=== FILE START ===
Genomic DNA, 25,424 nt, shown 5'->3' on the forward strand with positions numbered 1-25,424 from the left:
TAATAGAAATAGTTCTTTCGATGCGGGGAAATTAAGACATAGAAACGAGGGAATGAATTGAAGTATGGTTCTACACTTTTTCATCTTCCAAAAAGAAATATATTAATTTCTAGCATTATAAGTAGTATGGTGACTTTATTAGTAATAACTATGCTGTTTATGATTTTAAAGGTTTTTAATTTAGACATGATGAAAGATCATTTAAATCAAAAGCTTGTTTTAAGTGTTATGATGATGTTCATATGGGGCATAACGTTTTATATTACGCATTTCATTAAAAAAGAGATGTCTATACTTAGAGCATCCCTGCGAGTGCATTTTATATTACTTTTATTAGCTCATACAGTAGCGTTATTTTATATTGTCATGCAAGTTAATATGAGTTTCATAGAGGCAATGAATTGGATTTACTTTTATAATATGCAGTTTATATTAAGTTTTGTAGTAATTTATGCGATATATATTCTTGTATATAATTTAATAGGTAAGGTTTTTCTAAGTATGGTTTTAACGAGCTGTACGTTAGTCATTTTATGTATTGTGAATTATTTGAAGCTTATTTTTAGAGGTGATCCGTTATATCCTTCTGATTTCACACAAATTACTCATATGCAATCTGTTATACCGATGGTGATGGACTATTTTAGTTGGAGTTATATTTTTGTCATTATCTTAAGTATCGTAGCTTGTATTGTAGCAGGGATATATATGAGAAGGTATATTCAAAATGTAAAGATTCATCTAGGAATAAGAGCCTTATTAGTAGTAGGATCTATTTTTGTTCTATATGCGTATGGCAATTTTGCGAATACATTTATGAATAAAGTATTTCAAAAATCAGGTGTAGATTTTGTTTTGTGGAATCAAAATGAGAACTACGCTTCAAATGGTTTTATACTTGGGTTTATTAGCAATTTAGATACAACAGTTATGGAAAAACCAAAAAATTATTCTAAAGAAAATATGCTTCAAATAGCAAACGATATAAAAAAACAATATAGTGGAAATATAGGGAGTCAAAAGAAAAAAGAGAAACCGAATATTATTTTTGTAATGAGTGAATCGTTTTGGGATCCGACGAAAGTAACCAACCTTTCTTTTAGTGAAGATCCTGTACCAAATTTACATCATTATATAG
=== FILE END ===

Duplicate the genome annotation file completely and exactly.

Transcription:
Genomic DNA, 25,424 nt, shown 5'->3' on the forward strand with positions numbered 1-25,424 from the left:
TAATAGAAATAGTTCTTTCGATGCGGGGAAATTAAGACATAGAAACGAGGGAATGAATTGAAGTATGGTTCTACACTTTTTCATCTTCCAAAAAGAAATATATTAATTTCTAGCATTATAAGTAGTATGGTGACTTTATTAGTAATAACTATGCTGTTTATGATTTTAAAGGTTTTTAATTTAGACATGATGAAAGATCATTTAAATCAAAAGCTTGTTTTAAGTGTTATGATGATGTTCATATGGGGCATAACGTTTTATATTACGCATTTCATTAAAAAAGAGATGTCTATACTTAGAGCATCCCTGCGAGTGCATTTTATATTACTTTTATTAGCTCATACAGTAGCGTTATTTTATATTGTCATGCAAGTTAATATGAGTTTCATAGAGGCAATGAATTGGATTTACTTTTATAATATGCAGTTTATATTAAGTTTTGTAGTAATTTATGCGATATATATTCTTGTATATAATTTAATAGGTAAGGTTTTTCTAAGTATGGTTTTAACGAGCTGTACGTTAGTCATTTTATGTATTGTGAATTATTTGAAGCTTATTTTTAGAGGTGATCCGTTATATCCTTCTGATTTCACACAAATTACTCATATGCAATCTGTTATACCGATGGTGATGGACTATTTTAGTTGGAGTTATATTTTTGTCATTATCTTAAGTATCGTAGCTTGTATTGTAGCAGGGATATATATGAGAAGGTATATTCAAAATGTAAAGATTCATCTAGGAATAAGAGCCTTATTAGTAGTAGGATCTATTTTTGTTCTATATGCGTATGGCAATTTTGCGAATACATTTATGAATAAAGTATTTCAAAAATCAGGTGTAGATTTTGTTTTGTGGAATCAAAATGAGAACTACGCTTCAAATGGTTTTATACTTGGGTTTATTAGCAATTTAGATACAACAGTTATGGAAAAACCAAAAAATTATTCTAAAGAAAATATGCTTCAAATAGCAAACGATATAAAAAAACAATATAGTGGAAATATAGGGAGTCAAAAGAAAAAAGAGAAACCGAATATTATTTTTGTAATGAGTGAATCGTTTTGGGATCCGACGAAAGTAACCAACCTTTCTTTTAGTGAAGATCCTGTACCAAATTTACATCATTATATAG